Western Price Survey
August 19, 2016
With cooler weather expected the week starting Aug. 22, Western power prices dropped from recent heat-prompted highs.
Daytime power in the Pacific Northwest, for example, reached roughly $60/MWh at midweek, but fell under $30/MWh by week’s end.
Western peak power prices lost between $11.60 and $22/MWh by Aug. 19. Palo Verde daytime values posted the greatest loss, down $21.95 to $33.75/MWh in Aug. 12 to Aug. 19 trading.
Demand peaked on the CAISO grid at 43,812 MW on Aug. 15, which should be the week’s high.
The grid operator is watching fires across the state. CAISO spokesman Steven Greenlee said the Blue Cut fire, northwest of San Bernardino, is burning near or under a 500 kV transmission line, but two other lines are not threatened at this time. The fire has reportedly destroyed 96 homes and 213 buildings.
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“During the first day of the Blue Cut fire, it tripped a 500 kV, which triggered a sympathy trip of about 1,100 MW solar resources as the voltages in the area fluctuated, but the resources quickly returned to service,” Greenlee said. “Then yesterday we saw a drop of about 800 MW of solar because of smoke covering the area.”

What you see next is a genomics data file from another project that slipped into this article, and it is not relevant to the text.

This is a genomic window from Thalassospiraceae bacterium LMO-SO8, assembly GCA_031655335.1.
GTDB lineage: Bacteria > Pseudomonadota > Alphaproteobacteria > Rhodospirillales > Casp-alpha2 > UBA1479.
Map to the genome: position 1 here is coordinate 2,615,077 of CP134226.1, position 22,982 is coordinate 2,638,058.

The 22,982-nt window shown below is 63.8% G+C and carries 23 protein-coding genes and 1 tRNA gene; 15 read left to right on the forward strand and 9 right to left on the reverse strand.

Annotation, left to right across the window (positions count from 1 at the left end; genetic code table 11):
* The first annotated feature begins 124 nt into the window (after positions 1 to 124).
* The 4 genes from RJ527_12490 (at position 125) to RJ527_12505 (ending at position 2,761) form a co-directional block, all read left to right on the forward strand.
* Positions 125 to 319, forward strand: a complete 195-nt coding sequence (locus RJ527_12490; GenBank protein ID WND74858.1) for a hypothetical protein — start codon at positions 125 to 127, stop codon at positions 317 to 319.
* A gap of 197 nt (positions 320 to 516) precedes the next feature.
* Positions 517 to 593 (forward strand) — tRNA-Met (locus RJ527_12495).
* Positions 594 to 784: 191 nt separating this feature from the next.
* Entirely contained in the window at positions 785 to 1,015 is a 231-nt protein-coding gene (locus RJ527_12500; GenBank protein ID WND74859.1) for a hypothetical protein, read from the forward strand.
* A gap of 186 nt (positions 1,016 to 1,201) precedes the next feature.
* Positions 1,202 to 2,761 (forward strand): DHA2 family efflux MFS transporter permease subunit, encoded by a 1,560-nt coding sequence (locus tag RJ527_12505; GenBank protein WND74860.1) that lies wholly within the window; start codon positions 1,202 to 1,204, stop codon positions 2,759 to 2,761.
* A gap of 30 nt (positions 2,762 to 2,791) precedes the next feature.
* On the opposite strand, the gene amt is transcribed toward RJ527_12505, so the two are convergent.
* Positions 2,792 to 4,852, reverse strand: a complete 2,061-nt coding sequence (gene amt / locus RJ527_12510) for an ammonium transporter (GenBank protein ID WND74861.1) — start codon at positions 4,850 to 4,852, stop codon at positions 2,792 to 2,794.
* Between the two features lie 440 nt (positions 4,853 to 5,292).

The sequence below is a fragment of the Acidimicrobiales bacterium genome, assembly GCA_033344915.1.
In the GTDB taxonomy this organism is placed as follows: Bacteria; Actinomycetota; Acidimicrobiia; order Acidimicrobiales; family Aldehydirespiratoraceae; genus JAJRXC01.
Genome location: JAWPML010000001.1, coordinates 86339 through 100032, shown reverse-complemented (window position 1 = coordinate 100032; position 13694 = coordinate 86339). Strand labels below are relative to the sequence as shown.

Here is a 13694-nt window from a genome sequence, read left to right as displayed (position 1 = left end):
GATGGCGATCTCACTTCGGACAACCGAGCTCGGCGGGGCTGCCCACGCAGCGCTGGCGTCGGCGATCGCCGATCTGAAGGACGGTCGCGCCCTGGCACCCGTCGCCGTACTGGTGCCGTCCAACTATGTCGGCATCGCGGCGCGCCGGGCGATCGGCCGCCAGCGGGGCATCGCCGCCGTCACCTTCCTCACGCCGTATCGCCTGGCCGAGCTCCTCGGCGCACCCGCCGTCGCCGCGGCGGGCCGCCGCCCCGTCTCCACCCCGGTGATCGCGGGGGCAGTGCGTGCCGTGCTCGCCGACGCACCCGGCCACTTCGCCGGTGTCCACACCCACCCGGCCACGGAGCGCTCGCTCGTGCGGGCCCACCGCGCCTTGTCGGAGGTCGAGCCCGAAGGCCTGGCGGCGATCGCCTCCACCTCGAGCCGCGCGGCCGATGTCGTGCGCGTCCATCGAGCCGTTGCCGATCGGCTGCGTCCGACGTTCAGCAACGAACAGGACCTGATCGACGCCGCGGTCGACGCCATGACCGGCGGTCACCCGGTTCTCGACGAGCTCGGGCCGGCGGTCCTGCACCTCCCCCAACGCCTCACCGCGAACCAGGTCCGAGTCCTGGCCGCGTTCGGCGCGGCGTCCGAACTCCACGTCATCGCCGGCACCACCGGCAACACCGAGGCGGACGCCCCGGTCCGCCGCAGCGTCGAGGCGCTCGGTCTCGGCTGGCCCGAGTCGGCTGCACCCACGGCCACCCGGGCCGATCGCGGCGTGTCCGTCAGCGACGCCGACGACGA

Meanwhile, as a result of the Clayton fire in Lake County, a 60 kV and two 115 kV lines were de-energized for safety. These returned to service on Aug. 18.
Meanwhile, working natural gas in storage was 3,339 Bcf as of Aug. 12, according to U.S. Energy Information Administration estimates. This is a net increase of 22 Bcf compared to the previous week. Western natural gas prices varied, with PG&E CityGate posting the greatest gains, up 9 cents to $3.18/MMBtu (see table).
In contrast, Alberta natural gas prices plunged by 77 cents/MMBtu in the trading period, based on maintenance restrictions and nearly full storage. Natural gas simply hasn’t been able to move out of the province, according to Martin King, vice president of institutional research at Calgary-based FirstEnergy. Between 600 and 800 MMcf/day of natural gas has not been able to move, pushing prices below a dollar.
Alberta prices may remain soft through September and October, King told California Energy Markets, until the start of heating season. Once “the reset button is hit, prices should recover nicely,” he said. [Linda Dailey Paulson].
Archives of the Western Price Survey for the past year are also available online.
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